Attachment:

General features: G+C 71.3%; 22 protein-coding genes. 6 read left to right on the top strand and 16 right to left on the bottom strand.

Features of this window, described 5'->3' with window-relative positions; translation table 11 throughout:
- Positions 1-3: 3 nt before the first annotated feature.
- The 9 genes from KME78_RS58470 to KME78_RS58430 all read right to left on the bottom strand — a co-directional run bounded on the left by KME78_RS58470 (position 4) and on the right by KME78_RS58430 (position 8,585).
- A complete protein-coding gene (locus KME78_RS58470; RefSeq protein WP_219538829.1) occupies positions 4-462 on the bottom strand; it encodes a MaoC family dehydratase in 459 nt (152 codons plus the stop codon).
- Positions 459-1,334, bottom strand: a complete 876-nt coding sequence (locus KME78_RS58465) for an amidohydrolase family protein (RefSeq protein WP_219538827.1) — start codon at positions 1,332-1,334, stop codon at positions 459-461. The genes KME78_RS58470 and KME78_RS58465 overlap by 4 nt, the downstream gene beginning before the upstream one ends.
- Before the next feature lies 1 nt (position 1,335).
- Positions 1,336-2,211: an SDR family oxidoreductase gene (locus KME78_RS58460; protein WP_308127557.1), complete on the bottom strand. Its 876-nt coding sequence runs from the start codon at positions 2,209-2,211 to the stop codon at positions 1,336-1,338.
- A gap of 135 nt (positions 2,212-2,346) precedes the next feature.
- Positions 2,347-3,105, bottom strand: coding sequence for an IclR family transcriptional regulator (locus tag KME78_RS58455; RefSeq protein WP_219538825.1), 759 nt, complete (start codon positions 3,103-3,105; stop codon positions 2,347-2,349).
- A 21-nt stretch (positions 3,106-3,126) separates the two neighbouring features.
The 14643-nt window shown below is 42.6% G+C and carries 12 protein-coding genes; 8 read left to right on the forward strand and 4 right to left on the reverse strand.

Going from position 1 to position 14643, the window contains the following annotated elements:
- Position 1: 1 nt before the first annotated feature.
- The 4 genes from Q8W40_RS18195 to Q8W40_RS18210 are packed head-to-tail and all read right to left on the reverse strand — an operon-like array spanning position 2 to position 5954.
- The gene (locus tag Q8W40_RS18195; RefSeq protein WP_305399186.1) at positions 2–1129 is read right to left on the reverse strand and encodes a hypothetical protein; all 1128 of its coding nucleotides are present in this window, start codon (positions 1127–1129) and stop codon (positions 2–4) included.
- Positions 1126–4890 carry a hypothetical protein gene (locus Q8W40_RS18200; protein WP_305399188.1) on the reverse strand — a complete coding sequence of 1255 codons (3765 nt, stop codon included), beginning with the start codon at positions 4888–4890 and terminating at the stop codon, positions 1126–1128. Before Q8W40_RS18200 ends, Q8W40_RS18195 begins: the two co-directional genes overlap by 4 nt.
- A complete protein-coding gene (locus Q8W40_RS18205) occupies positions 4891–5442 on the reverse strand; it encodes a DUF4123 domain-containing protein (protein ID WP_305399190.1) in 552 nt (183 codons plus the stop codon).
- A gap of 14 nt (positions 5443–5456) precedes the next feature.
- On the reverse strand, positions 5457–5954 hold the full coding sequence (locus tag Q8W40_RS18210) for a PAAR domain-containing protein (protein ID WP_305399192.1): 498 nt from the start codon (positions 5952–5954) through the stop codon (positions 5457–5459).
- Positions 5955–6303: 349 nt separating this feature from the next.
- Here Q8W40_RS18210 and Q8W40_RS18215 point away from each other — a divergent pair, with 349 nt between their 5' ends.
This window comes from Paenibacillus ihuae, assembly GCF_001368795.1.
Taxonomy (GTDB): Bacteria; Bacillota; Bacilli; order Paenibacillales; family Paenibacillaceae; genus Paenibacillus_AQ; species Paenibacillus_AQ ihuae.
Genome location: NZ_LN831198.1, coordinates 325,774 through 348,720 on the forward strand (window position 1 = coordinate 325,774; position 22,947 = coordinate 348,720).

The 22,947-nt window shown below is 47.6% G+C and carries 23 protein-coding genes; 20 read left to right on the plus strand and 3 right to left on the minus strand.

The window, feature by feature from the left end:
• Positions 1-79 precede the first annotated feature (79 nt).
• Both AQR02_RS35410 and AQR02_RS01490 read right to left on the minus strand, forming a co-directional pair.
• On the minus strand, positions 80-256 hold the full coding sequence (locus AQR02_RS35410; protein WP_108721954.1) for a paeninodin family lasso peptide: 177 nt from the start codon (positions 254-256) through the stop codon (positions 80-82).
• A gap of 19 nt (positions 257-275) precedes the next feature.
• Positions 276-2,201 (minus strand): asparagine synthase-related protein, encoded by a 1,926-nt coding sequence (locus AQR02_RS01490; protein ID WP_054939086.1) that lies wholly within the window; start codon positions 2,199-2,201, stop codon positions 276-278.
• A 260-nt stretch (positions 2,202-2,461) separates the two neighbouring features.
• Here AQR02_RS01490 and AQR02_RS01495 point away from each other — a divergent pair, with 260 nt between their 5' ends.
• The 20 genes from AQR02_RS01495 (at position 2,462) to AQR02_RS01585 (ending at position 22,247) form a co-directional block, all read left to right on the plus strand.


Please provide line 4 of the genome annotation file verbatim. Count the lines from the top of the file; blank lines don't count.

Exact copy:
- The 9 genes from KME78_RS58470 to KME78_RS58430 all read right to left on the bottom strand — a co-directional run bounded on the left by KME78_RS58470 (position 4) and on the right by KME78_RS58430 (position 8,585).